For documentation related to this issue, go to the State Scope of Practice Laws webpage on the AAMA website to find the medical assisting laws of all states, including Montana.

Note the following from the Montana Code Annotated (MCA):

37-3-104. Medical assistants — guidelines. (1) The board shall adopt guidelines by administrative rule for:

(a) the performance of administrative and clinical tasks by a medical assistant that are allowed to be delegated by a physician, physician assistant, or podiatrist, including the administration of medications; and

(b) the level of physician, physician assistant, or podiatrist supervision required for a medical assistant when performing specified administrative and clinical tasks delegated by a physician, physician assistant, or podiatrist. However, the board shall adopt a rule requiring onsite supervision of a medical assistant by a physician, physician assistant, or podiatrist for invasive procedures, administration of medication, or allergy testing. [Italics added.]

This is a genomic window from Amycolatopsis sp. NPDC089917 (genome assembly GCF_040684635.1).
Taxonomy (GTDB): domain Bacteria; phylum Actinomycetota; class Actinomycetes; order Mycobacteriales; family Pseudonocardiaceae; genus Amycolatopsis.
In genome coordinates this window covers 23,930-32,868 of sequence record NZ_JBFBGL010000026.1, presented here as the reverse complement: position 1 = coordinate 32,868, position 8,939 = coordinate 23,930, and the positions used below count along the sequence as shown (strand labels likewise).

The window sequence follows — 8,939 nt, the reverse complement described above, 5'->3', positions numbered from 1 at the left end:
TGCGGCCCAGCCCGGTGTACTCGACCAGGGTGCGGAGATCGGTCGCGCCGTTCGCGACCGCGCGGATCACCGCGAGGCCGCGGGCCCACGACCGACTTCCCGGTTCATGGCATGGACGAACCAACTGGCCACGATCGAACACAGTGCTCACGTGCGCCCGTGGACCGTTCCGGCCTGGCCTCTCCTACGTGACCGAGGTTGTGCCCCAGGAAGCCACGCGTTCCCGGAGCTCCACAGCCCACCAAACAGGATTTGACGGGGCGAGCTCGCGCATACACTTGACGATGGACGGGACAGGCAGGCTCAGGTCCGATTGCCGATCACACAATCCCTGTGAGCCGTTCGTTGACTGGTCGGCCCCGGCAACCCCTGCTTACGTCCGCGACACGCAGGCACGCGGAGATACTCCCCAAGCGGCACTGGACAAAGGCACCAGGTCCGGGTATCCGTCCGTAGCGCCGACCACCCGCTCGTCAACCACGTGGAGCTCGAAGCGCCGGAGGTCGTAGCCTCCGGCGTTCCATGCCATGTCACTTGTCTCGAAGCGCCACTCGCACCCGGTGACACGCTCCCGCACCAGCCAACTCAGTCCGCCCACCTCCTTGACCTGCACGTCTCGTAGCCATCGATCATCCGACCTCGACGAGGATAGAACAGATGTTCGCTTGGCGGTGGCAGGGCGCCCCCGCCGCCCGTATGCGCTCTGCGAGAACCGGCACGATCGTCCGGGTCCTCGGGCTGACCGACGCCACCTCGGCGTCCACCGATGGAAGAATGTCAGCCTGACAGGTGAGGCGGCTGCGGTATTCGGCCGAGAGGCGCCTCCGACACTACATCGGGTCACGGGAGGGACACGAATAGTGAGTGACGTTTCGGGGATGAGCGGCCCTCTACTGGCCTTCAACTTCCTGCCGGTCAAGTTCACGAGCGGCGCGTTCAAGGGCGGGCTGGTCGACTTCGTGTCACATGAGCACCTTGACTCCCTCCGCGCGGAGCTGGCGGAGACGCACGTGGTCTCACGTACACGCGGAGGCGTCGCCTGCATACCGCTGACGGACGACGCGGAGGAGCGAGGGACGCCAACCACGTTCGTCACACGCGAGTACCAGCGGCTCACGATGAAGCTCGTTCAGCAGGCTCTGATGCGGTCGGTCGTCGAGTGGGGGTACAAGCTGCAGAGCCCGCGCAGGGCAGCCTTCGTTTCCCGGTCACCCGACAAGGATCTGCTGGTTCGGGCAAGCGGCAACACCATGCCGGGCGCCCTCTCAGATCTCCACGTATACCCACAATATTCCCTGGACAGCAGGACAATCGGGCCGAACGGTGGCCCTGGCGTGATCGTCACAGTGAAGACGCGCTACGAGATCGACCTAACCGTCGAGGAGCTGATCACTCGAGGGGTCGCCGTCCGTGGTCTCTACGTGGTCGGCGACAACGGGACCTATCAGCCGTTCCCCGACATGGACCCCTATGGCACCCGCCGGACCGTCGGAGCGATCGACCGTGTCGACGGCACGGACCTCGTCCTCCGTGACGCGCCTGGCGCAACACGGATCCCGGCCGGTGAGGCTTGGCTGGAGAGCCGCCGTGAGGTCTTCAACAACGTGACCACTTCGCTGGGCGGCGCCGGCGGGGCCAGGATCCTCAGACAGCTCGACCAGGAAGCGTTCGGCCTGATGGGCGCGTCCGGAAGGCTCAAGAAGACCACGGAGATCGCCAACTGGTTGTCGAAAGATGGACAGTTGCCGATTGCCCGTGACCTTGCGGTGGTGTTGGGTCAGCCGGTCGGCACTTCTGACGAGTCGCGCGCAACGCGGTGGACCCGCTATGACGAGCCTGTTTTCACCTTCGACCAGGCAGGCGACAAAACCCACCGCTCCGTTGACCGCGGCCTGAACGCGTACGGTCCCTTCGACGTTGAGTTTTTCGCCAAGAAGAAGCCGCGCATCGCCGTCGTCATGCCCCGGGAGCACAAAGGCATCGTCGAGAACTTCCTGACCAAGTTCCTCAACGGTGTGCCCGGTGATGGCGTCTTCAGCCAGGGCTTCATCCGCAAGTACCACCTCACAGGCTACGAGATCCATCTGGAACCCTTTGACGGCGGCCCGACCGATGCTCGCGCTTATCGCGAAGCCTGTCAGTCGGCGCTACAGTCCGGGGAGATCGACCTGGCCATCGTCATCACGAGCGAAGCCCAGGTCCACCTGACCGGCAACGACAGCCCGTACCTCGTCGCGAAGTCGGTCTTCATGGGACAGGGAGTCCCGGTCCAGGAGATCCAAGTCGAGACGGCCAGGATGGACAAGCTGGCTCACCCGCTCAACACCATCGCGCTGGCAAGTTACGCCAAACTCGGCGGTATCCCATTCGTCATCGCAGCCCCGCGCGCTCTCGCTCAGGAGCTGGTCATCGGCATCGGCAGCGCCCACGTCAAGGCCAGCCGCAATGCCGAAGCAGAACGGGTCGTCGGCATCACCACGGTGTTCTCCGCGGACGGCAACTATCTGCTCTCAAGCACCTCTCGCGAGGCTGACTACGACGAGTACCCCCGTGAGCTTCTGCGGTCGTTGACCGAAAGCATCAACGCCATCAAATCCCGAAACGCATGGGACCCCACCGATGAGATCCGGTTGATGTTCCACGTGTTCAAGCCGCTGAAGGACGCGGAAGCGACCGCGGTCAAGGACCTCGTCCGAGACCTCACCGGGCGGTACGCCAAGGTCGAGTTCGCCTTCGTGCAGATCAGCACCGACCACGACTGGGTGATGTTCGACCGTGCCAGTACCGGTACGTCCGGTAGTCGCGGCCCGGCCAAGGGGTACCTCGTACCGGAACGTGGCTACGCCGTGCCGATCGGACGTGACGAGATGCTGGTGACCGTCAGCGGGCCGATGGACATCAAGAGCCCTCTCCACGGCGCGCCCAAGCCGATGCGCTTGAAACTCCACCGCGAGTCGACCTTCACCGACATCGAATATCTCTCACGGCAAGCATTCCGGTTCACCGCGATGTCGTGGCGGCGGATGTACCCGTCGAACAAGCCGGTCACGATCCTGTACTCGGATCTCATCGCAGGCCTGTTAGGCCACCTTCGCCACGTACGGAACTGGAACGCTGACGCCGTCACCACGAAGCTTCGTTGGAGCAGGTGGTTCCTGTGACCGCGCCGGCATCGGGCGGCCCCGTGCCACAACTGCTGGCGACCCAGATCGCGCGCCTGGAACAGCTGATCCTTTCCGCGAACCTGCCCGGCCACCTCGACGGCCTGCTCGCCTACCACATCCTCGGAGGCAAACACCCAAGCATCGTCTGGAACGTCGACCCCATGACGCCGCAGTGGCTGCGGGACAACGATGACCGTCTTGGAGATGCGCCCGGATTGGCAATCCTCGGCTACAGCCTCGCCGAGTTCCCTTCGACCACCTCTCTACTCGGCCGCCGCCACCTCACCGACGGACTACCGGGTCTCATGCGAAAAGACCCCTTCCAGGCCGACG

Further, note the following from the Administrative Rules of Montana (ARM):


(1) A health care provider authorized by 37-3-104, MCA, may delegate administrative and clinical tasks which are within the delegating health care provider’s scope of practice to medical assistants who:

(a) work in the delegating health care provider’s office under the general supervision of the delegating health care provider; and

(3) A health care provider delegating administrative and/or clinical tasks to a medical assistant shall: